The relationship between supply and demand is the most basic explanation of how prices move. We're seeing this effect in housing in many parts of the country - prices go up as demand exceeds supply. Other forces are at work, too, but in Britain we have a chronic shortage of homes.
Last year about 109,000 homes were built in Britain - that's fewer than half the number the Barker review estimated we need (between 237,800 and 291,500) to keep house prices stable. This pattern has been repeated for decades meaning we are millions of houses short to meet demand
Paul Cheshire, a professor of economic geography at the London School of Economics, identifies one cause and suggests a controversial solution. Our problems stem from the Town and Country Planning Act 1947, he says. One of the ideas it introduced was greenbelt land, protected areas around some cities, which have had the unintended consequence of driving prices higher as they artificially restricted supply of land.
This greenbelt, Professor Cheshire says, we should build on.
Cambridge is an extreme example of what's happening around the country. The booming biotech sector, the university and a major teaching hospital are creating jobs and attracting skilled workers from all over the world yet, the city is full, a person familiar with council research told me.
After squeezing in several thousand new homes on its fringes, there is no more land within the city upon which to build. So the council is asking for permission to sacrifice 18 hectares - of the 1,000 hectares greenbelt around Cambridge - to build 450 houses.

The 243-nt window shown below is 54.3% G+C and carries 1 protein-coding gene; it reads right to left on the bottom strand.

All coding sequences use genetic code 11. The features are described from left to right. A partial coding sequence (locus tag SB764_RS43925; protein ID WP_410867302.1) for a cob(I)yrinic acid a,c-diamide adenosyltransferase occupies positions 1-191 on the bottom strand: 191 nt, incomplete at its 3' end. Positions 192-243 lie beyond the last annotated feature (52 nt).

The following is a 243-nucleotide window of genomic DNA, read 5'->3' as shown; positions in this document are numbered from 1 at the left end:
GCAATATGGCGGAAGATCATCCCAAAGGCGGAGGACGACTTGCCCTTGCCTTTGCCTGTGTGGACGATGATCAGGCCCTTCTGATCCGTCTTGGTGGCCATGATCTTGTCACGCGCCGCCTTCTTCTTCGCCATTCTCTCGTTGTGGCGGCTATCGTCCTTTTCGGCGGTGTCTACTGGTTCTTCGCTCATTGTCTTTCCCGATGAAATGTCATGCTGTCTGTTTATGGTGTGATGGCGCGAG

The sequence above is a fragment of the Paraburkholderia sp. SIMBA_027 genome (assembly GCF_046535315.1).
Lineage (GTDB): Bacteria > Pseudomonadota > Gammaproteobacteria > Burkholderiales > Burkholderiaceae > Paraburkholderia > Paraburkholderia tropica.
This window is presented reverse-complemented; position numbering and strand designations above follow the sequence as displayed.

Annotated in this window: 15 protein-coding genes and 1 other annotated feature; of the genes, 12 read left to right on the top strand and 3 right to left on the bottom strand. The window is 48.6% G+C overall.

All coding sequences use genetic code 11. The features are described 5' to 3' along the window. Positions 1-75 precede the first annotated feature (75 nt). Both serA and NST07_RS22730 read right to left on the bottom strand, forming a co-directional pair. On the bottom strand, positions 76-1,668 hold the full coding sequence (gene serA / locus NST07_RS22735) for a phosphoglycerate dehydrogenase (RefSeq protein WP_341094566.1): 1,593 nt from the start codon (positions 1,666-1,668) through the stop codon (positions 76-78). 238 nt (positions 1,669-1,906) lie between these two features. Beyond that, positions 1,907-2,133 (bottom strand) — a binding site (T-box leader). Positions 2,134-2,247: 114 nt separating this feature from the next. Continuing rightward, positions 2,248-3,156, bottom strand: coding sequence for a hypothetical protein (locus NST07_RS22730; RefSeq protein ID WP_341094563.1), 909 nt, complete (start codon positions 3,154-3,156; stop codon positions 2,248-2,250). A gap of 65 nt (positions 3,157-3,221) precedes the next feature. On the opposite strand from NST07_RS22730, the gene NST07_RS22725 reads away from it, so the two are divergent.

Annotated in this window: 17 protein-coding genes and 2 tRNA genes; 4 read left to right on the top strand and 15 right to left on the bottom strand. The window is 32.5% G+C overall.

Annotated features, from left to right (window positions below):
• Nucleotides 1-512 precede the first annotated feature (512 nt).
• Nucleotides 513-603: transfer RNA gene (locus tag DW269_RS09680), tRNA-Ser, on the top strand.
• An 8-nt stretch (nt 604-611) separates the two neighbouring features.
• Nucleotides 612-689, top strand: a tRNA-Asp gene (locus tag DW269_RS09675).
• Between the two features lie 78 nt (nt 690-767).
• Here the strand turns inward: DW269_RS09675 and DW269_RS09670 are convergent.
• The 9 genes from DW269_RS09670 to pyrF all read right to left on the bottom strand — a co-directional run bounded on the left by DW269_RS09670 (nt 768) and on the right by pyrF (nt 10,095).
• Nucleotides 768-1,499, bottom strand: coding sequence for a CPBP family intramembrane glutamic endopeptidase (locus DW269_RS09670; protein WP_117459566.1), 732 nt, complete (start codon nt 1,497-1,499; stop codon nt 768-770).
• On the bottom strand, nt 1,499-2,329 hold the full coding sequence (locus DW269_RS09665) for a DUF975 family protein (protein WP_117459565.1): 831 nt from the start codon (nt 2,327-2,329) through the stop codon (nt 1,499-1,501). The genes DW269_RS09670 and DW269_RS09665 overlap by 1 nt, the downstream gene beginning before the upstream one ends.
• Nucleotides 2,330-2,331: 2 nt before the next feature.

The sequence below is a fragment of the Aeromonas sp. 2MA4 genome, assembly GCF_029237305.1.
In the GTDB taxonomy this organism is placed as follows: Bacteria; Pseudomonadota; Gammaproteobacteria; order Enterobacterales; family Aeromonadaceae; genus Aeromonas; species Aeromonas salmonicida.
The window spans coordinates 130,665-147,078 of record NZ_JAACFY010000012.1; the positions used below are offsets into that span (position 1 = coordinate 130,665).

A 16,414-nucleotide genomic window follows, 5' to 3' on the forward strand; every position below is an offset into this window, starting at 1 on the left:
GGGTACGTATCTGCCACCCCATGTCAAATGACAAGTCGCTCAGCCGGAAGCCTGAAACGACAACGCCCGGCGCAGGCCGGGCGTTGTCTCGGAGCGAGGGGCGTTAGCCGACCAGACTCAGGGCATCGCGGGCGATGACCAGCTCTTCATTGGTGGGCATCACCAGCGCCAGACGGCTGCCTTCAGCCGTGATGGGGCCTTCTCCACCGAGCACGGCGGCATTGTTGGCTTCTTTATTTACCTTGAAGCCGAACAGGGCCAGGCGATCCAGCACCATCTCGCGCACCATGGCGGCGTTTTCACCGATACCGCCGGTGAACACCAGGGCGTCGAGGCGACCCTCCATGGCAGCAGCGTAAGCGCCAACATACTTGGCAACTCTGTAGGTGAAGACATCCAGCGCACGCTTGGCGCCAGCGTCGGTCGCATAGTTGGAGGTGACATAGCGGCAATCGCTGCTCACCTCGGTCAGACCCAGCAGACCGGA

It's an emotive policy. Residents are trying to block the development not - they say - to protect the value of their homes but rather to preserve the unique atmosphere of a manageable city which has attracted some of the best talent in the world, helping the local (and national) economy grow apace.
Professor Cheshire argues this attitude may be inappropriate at a time of racing house prices. Indeed there are several myths he says mean we should ignore the protests
The first is that greenbelts are not slender strips of country Eden. In size, they are one and a half times the area covered by urban development. Also, far from being a rich haven of biodiversity, over a third of the land nationally is intensively farmed crops where a single crop and pesticides "leave the area almost sterile." In Cambridge almost three quarters of the land is farmed in this way. It benefits no one but the farmers, says Prof Cheshire.